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Cover teacher not following set work

Discussion in 'Workplace dilemmas' started by MissHero, Feb 26, 2012.

  1. MissHero

    MissHero New commenter

    I've been out on trips (lucky me!) quite a few times recently, and have had my lessons covered by an in house cover supervisor. Several times I have returned to school to find my detailed, well explained and well resourced cover sheets annotated with 'students asked if they could do posters so we did that instead' type notes.



    I'm REALLY annoyed at how this person has completely failed to follow the instructions that I left. There have been no complaints about poor behaviour or any other mitigating circumstances which might have explained why she chose to let the students decide what to do(!), and as a result I am now returning to these classes to find them a week behind. Am I being naive to expect somebody who works at the school and knows the student to be able to supervise a basic but relevant lesson? Should I have just left videos for them to watch instead?!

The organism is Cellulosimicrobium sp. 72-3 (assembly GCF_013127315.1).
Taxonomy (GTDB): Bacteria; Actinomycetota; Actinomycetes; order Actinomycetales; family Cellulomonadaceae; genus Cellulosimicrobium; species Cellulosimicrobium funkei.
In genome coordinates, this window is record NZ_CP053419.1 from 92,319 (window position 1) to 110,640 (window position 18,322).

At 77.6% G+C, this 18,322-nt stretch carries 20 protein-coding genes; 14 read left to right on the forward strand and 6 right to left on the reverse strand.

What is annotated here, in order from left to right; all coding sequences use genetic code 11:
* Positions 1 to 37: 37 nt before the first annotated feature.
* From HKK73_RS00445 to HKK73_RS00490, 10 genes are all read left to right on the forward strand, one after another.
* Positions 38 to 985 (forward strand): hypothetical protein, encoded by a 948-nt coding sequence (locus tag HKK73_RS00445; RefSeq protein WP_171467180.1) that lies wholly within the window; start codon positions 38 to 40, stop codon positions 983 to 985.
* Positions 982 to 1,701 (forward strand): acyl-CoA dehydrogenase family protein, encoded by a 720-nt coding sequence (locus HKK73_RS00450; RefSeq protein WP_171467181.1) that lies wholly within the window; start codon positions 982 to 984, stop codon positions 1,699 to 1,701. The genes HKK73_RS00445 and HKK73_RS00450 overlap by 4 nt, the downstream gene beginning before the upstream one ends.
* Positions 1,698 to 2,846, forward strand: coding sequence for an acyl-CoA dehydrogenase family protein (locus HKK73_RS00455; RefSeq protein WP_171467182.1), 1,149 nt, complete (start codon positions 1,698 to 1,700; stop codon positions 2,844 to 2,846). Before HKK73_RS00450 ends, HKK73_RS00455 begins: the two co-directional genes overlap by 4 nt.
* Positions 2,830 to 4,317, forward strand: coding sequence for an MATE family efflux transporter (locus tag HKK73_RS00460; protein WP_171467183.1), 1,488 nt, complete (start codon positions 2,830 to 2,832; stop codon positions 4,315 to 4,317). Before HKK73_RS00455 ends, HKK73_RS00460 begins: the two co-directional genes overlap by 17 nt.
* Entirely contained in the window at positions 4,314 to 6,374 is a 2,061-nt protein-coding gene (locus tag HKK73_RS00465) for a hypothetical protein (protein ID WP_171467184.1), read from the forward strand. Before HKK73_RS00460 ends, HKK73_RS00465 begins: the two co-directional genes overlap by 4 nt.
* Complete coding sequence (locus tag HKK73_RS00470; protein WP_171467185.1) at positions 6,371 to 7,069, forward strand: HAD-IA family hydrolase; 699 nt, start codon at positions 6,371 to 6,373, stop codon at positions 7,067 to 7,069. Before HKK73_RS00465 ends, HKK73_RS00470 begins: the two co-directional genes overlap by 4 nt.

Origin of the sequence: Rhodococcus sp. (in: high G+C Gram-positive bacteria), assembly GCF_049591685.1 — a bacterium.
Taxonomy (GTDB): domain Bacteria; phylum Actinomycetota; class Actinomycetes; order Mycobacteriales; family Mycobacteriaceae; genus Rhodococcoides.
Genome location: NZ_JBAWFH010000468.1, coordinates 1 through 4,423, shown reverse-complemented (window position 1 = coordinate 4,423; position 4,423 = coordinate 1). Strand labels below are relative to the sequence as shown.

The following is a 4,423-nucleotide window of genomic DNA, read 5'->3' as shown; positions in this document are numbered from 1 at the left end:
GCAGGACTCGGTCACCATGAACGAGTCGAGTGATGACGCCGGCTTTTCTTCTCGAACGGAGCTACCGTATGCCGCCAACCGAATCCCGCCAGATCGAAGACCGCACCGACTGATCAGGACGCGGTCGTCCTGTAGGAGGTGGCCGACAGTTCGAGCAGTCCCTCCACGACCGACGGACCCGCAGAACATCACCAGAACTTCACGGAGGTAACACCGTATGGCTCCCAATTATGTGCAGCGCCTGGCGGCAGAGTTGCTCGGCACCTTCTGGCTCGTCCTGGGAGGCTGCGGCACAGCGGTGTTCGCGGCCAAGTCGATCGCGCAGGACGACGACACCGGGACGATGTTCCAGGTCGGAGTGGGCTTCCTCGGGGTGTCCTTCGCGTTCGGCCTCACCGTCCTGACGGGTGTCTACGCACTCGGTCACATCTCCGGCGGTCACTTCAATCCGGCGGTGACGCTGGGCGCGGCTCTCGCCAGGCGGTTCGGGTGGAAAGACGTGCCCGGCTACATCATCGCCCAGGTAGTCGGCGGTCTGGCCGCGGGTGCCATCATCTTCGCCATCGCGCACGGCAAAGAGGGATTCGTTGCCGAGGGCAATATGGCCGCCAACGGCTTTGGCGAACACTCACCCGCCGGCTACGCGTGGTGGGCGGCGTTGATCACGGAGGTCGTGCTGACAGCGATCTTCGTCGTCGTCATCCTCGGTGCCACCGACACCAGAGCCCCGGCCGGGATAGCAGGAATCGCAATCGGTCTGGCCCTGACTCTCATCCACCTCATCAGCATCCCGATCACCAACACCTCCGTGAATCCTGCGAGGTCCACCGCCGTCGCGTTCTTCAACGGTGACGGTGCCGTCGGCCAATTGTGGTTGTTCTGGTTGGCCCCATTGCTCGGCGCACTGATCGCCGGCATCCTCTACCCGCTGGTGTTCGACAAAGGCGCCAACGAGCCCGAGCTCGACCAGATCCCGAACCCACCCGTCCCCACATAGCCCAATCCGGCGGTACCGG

Given that this person is employed by the school, should I complain about this? And to whom? It has completely messed up my planning for what is already a short half term! Grr!



    For the record, this is NOT a rant about supply/cover in general, I have spent enough time doing that role myself to know that it is not an easy task and things don't always go to plan, but I'd never have dreamed of ignoring set work altogether.
     
  2. We've all been there. It's SO annoying, isn't it. The cover supervisors must have a line manager in school, possibly the person who arranges cover. Have a quiet word with them and you'll probably find that the individuals are well known for this. Also, just get in there and ask them why they didn't do the work you set. Cover supervisors often have such a bad time that they take the line of least resistance.
     
  3. minnieminx

    minnieminx New commenter

    I would also speak to the CS's line manager and take the examples of the annotations. It is totally unacceptable.

    I'm primary so systems are slightly different, but I had a rather heated and frank rant at the line manager of the person who does my PPA cover the other day. For more or less the reasons you give, though I simply say what subjects are to be covered and the general topic and they are supposed to plan and teach the lessons. However it isn't happening.